Who's afraid of student loan debt? You, most likely

In a recent survey conducted by MMI, we found that student loan debt was the least prevalent type of debt among respondents, with only 51 percent stating that they currently have such debt. (The most common debt, at 71 percent, was credit card debt.) However, when asking consumers how worried they were about their debts, student loan debt received the highest/scariest marks, with nearly one-third of student loan debtors “extremely worried” about their debt.

Why are people so worried about student loan debt? Why wouldn’t they be?

I mean, let’s look at the basics:

  • You need a college education. Yes, that’s a generalization, but a fairly accurate one. On average, college graduates earn about 50 percent more than similarly aged young adults with only a high school diploma. So, it’s not required, but it makes an enormous difference.
  • College is expensive. And it’s getting more expensive all the time. The cost of a four year public university education increased 15% between 2008 and 2010. That’s only two years!
  • Most people can’t afford college. About 60 percent of college students have to borrow some amount of money. For the class of 2012, the average bill, due on graduation, was $29,400. For the class of 2011 it was $26,600.
  • College is an investment and a gamble. For those who do find jobs, a college degree puts them in a better earning position, but getting a job’s not exactly a guarantee. Two out of five student loan borrowers will become delinquent at some point in the first five years after their loans come due. And why are these early years such a struggle? Nearly half of all student loan borrowers between the ages of 25 and 34 are either unemployed or under-employed.

So college is essentially a life requirement, but one that costs more money than you can afford and doesn’t actually guarantee employment or even basic financial solvency.

So yeah. It’s scary.

What’s the key to dealing with student loan debt? Meeting it head-on. There are plans and programs available for qualified borrowers – probably more than you’d think – but the key is to be pro-active and develop a solution to student loan debt before it becomes a problem. Before you even graduate you should be thinking about what you need to do put your debt in check.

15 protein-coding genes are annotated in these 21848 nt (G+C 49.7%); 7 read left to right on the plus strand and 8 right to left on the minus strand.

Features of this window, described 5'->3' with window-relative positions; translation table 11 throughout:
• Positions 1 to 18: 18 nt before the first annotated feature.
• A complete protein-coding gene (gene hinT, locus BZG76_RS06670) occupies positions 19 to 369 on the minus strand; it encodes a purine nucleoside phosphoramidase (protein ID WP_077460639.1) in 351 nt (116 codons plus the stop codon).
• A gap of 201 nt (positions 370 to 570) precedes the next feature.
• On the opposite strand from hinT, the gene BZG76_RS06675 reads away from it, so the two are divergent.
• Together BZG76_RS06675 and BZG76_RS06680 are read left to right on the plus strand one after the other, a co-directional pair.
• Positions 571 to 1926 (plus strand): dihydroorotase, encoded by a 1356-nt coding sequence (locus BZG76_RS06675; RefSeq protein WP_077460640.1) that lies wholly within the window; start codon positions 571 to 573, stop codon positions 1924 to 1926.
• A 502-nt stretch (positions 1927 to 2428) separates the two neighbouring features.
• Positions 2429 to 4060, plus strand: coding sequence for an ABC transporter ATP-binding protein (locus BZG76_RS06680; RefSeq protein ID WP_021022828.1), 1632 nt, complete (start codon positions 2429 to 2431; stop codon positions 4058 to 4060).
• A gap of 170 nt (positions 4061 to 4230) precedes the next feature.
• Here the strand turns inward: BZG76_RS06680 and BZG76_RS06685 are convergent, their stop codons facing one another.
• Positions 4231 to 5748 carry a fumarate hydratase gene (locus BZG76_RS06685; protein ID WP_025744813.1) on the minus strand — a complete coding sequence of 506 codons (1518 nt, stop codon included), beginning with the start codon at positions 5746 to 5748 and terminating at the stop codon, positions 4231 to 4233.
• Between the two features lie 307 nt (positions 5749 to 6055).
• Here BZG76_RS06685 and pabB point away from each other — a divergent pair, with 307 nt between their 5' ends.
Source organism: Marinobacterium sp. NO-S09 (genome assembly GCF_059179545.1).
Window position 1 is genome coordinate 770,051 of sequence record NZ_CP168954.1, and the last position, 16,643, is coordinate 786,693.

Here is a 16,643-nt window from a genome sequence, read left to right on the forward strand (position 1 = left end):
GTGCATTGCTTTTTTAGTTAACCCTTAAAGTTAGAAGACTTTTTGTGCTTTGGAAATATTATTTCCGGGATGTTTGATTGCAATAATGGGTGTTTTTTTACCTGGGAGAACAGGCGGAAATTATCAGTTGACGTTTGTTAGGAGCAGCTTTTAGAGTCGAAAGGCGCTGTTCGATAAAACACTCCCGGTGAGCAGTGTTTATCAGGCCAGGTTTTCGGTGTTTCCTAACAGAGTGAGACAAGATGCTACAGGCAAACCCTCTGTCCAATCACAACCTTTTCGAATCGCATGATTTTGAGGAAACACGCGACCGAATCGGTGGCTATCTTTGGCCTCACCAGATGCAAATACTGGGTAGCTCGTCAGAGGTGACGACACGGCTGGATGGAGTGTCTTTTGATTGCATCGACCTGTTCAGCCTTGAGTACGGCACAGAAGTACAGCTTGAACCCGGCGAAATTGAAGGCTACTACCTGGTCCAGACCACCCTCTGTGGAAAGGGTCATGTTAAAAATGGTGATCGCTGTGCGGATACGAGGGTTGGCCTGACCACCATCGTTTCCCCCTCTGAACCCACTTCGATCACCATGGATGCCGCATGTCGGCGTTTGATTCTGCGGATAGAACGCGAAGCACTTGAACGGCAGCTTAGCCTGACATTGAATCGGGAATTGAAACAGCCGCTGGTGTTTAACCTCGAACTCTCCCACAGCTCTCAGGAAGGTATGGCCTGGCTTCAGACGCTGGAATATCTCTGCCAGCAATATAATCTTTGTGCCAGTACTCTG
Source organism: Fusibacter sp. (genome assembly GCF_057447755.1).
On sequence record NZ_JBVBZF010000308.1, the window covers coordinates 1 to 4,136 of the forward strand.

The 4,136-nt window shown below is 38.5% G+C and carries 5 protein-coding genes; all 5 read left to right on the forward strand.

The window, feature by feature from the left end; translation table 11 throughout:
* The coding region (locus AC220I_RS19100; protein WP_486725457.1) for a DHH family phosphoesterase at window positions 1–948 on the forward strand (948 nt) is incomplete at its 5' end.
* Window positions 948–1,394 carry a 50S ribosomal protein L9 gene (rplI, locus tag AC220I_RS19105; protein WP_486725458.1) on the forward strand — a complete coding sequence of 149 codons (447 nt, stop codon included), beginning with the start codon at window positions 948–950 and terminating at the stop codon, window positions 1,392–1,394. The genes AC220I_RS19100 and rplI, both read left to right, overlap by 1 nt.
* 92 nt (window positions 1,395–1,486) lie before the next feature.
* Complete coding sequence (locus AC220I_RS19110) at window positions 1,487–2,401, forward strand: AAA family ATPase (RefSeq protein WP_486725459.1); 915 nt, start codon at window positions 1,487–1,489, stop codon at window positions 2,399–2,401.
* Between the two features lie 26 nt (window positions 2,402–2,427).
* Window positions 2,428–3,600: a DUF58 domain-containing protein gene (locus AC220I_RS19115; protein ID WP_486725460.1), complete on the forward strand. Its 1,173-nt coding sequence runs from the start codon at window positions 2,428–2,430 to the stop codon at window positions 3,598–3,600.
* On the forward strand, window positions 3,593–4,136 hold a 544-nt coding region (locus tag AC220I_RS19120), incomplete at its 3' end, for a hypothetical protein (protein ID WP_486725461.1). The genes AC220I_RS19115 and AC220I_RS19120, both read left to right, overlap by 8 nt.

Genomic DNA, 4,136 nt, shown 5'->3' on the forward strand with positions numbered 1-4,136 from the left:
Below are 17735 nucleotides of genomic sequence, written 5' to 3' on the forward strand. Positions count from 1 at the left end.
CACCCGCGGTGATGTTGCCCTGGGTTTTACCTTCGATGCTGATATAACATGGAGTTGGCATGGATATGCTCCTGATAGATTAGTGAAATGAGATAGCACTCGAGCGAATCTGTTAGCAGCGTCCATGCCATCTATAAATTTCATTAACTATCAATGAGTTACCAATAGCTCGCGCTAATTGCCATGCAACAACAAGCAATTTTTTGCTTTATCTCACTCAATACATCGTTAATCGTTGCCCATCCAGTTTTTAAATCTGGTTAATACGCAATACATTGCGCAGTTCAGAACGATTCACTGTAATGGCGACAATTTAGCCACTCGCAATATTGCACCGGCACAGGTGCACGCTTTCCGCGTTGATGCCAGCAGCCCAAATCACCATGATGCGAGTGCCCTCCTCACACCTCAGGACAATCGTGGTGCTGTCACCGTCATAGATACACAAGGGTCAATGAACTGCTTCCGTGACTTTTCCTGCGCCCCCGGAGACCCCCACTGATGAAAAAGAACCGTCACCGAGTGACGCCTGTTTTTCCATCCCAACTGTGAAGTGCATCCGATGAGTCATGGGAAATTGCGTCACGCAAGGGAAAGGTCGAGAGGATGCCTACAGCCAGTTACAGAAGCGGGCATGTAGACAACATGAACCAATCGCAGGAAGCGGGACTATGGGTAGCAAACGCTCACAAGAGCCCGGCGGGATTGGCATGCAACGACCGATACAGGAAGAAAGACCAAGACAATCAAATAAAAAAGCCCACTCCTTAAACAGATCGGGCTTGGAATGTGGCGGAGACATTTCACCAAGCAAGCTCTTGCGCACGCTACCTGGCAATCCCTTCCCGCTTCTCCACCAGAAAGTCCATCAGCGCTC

If you’re not sure where to start, we offer Student Loan Counseling. Our trained counselors can help you find the best repayment plan for your situation. If you’re currently in default we can help begin the process of rehabilitating your loan.

Student loan debt is scary because it’s a huge burden to carry with you, especially when you’re just starting out, trying to find your way personally and professionally. If you’re struggling, reach out for help. Like all scary things that bump in the night, a little illumination makes all the difference.

Jesse Campbell is the Content Manager at MMI, focused on creating and delivering valuable educational materials that help families through everyday and extraordinary financial challenges.

  • The Consumer Federation of America (CFA) is an association of nonprofit consumer organizations that was established in 1968 to advance the consumer interest through research, advocacy, and education. Today, nearly 300 of these groups participate in the federation and govern it through their representatives on the organization's Board of Directors.
  • The National Council of Higher Education Resources (NCHER) is the nation’s oldest and largest higher education finance trade association. NCHER’s membership includes state, nonprofit, and for-profit higher education service organizations, including lenders, servicers, guaranty agencies, collection agencies, financial literacy providers, and schools, interested and involved in increasing college access and success. It assists its members in shaping policies governing federal and private student loan and state grant programs on behalf of students, parents, borrowers, and families.

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